Somalia has received a debt relief worth $684 million as Moscow began enticing African leaders at the start of the second Russia-Africa Summit in St Petersburg.
The two sides signed an agreement for Moscow to forgive $684 million. Somalia’s Finance Minister Bihi Iman Ige signed the agreement with Russian Deputy Minister of Finance Timur Igorevich Maksimov. The money was lent to Somalia before its collapse into civil war but the gesture by Russia represents its renewed interest in reaching out to African countries as it battles isolation by the West.
Somalia and Russia have had a tepid relation. Once close during the cold war, Somalia then chose the US as a closer ally during the Ogaden War in the 1970s, with Mogadishu having been angered by the then Soviet Union’s support for the Derg regime in Ethiopia, with which Mogadishu was fighting.
Today’s Russia though is gathering African leaders to a second Summit which seeks to tackle business and humanitarian issues.
At least 27 African heads of state and government have arrived in St Petersburg with other countries sending representatives.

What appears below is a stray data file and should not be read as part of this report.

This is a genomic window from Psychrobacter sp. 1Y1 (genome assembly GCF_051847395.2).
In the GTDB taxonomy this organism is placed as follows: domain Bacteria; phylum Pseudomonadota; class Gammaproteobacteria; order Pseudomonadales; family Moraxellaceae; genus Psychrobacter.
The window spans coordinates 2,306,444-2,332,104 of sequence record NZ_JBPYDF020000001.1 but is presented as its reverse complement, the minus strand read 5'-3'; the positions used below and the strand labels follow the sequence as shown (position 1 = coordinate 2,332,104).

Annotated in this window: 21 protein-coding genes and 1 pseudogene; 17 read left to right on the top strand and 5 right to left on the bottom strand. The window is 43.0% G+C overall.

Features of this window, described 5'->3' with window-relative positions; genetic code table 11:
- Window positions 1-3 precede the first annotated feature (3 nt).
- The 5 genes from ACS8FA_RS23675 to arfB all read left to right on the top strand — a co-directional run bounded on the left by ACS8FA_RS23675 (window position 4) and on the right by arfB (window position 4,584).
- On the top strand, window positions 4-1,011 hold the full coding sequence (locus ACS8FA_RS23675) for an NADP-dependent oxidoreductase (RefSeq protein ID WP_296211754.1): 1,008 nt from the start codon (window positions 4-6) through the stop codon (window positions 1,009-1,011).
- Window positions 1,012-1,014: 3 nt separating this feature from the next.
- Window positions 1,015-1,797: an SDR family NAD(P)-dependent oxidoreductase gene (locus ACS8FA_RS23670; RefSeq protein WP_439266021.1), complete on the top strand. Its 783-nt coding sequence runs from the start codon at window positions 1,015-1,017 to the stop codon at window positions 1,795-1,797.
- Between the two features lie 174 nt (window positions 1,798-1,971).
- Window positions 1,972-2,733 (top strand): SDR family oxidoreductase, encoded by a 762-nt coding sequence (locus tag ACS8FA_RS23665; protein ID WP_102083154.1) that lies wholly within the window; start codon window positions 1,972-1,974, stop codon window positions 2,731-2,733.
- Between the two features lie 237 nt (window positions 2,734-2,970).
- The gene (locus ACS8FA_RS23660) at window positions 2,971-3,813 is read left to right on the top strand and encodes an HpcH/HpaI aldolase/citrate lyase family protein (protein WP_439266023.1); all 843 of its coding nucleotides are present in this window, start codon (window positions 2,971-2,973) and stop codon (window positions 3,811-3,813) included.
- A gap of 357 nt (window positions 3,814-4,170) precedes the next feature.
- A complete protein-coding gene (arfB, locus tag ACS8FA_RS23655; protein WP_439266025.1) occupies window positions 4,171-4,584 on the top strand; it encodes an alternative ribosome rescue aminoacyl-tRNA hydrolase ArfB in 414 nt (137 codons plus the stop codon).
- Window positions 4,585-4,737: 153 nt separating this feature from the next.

On Wednesday, Russian leader Vladimir Putin met with a number of leaders from Africa. With Ethiopian Prime Minister Abiy Ahmed, he said the two sides have maintained “mutual” support for each other.
“We highly appreciate long-standing ties between Russia and Ethiopia, based on the principles of mutual respect and consideration for each other’s interests,” Putin said, according to a dispatch shared with the media on Wednesday.
Leaders such as Comorian President Azali Assoumani, the current African Union Chair, Egypt’s Abdel-Fattah al-Sissi, Felix Tshisekedi of the Democratic Republic of Congo, Cyril Ramaphosa of South Africa, Yoweri Museveni of Uganda, Evariste Ndayishimiye of Burundi and Macky Sall of Senegal are among those in attendance.
“Relations between Russia and Egypt have acquired a special meaning and status,” Putin said after meeting the Egyptian leader in a bilateral discussion. The two sides established relations 80 years ago.
“We have a positive attitude to all initiatives and invitations, including from you, when hey concern multilateral cooperation and interaction in Africa,” al-Sissi commented.
Putin, whose country has faced Western criticism for invading Ukraine last year, is using the meeting to show how Russia has supported African interests.
“Russia supports the aspiration of African nations to secure socio-economic stability and advancement,” he said in commentary on Monday.
“It is important that over the past few years, cooperation between Russia and Africa has reached new heights.” Moscow has offered to supply grain to Africa, bypassing the Black Sea Grain Initiative which it recently pulled out and which had allowed Ukraine to export grain to poor countries. Moscow says it will deliver the grain directly but has also been accused of fostering ties with some African countries that has allowed the paramilitary group Wagner to rise in influence with its violent operations. The US has since imposed sanctions on the group.